“So, I’m assuming this is the Bane thing he was telling me about?”

Batman and Bane come head to head once again in the second part of Tom King’s newest arc, “I am Bane” in [easyazon_link identifier=”B01N0DGF4Q” locale=”US” tag=”bounintocomi-20″]Batman #17[/easyazon_link]. Though Bane has been given a significant resurgence, Catwoman, Duke, and Alfred have also benefitted from King’s witty and endearing touch. This is especially true for the controversial Duke who seems to be coming into his own as a DC superhero rather than a simple sidekick. David Finch’s crisp pencils certainly help as he modernizes classic costumes and settings with the ease of a master illustrator. His is a Gotham City with dark and dank corners and shifty, maniacal characters that leap off the pages. Though the story seems to be exploring the same themes and confrontations over and over, it does little to stop the fun contained within.

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Batman has gone to almost ludicrous lengths in preparation for his encounter with Bane. After neutralizing his own BatFamily in the previous issue Bruce is, seemingly, setting up a final 1 on 1 bout with the newly venomed Bane. It’s an interesting take on Batman’s controlling nature. He’s so intent on avoiding casualties that he removes his own allies from the picture. Considering their bloodlust for Bane, it seems like a reasonable plan. However, it’s surprising the ever-moral Superman nor Batman’s own team question Bruce’s decision or take particular notice of the family’s absence. But that’s merely a footnote as the different story elements writer Tom King has introduced so far begin to come together. One particularly intriguing scene has Gotham Girl coming face to face with the origin of her strife: Psycho Pirate. Not only does this meeting serve as great comic relief thanks to everyone’s favorite butler, but it begins to put the pieces of Tom King’s run together while setting up a stimulating clash between Bats and Bane.

While the issue does little to progress the overall story, we’re lucky enough to get scenes featuring Catwoman, Duke, Alfred and the Caped Crusader himself. King has a talent for making the most of every panel. Every box conveys the exact amount of information it should, leaving no fat to trim despite the numerous guest appearances. While some scenes, like Catwoman’s, can feel out of place or confusing, scenes like Alfred and Gotham Girl’s trip to Arkham help to make the overall story more clear. Gotham Girl is without the bravado that usually comes along with incredibly destructive powers, but can she retain the hero she was born to become? There’s only one being capable of giving her the “strength” to move on, and it just so happens to be the very Pirate whose influence brought about her brother’s demise. A minor but intriguing turn for the King-created hero to take. The slow-burn approach seems to be King’s favored approach. He’s been setting up this undeniably epic showdown for almost all of these 17 issues. Let’s hope the Batman and the Bane of his Rebirth can live up to the hype.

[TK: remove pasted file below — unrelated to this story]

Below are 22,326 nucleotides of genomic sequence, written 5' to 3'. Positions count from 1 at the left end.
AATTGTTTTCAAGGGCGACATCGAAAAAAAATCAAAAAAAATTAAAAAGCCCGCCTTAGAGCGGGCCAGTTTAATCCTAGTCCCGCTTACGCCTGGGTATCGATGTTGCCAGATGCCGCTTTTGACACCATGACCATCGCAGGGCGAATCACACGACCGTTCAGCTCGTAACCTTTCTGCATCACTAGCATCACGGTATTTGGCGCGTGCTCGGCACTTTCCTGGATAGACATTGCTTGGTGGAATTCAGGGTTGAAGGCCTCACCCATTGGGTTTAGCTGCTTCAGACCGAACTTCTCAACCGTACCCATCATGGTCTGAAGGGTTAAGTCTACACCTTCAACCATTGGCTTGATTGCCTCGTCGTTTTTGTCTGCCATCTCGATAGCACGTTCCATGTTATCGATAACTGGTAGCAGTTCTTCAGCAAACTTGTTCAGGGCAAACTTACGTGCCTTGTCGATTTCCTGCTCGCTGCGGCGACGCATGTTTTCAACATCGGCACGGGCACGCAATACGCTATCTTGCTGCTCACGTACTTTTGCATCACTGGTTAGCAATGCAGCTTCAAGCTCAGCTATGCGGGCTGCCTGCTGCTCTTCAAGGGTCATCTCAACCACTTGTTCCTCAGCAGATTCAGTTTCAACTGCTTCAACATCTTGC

It comes as no surprise that David Finch and inker Danny Miki are once again the highlight of the issue. Every character is captured perfectly; from Alfred’s balding forehead to Selina’s sly smile every one of the Bat-Team is just as captivating as the last. The curvature of the characters’ faces once again resembles Greg Capullo’s work on Batman, an endearing and appealing homage to the title’s previous artist. Not to be outdone, recent Eisner-award winner Jordie Bellaire’s colors are equally engulfing as they depict a dark and dreary Gotham with a breath of life that can bewitch any reader.


DC knows exactly what they’re doing. Rebirth has been a remarkable success and it’s due to the wonderful creative teams they’ve put together. While [easyazon_link identifier=”B01N0DGF4Q” locale=”US” tag=”bounintocomi-20″]Batman #17[/easyazon_link] may not hit the highs of previous issues, King and company continue to prove themselves worthy successors to their legendary predecessors. Bane may have been one-dimensional in the New 52 but here he serves as a worthy antagonist to our Dark Knight. While the story didn’t progress much, the character work develops the confrontation between hero and villain into a can’t-miss event. “I Am Suicide” may have ended with a somewhat disappointing and quiet conclusion, but “I Am Bane” looks to be the clash of titans we’ve been anticipating since issue 1.

Comic Book Review: Batman #17
  • Blend of Classic and Modern Storytelling
  • King’s Unique Approach is Paying Off
  • Finch, Miki, and Bellaire’s Continued Excellence
  • Even More Build-Up
  • The Story’s Slow Pace
9Overall Score
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  • About The Author

    Daniel Mills
    Batman & DC Writer

    Daniel Mills is a screenwriter and director working in Los Angeles, California. Far too many comics and Forgotten Realms-novels led him to want to tell stories of his own. From articles and opinion pieces to reviews and screenplays, he sees every new opportunity as another new realm waiting to be explored.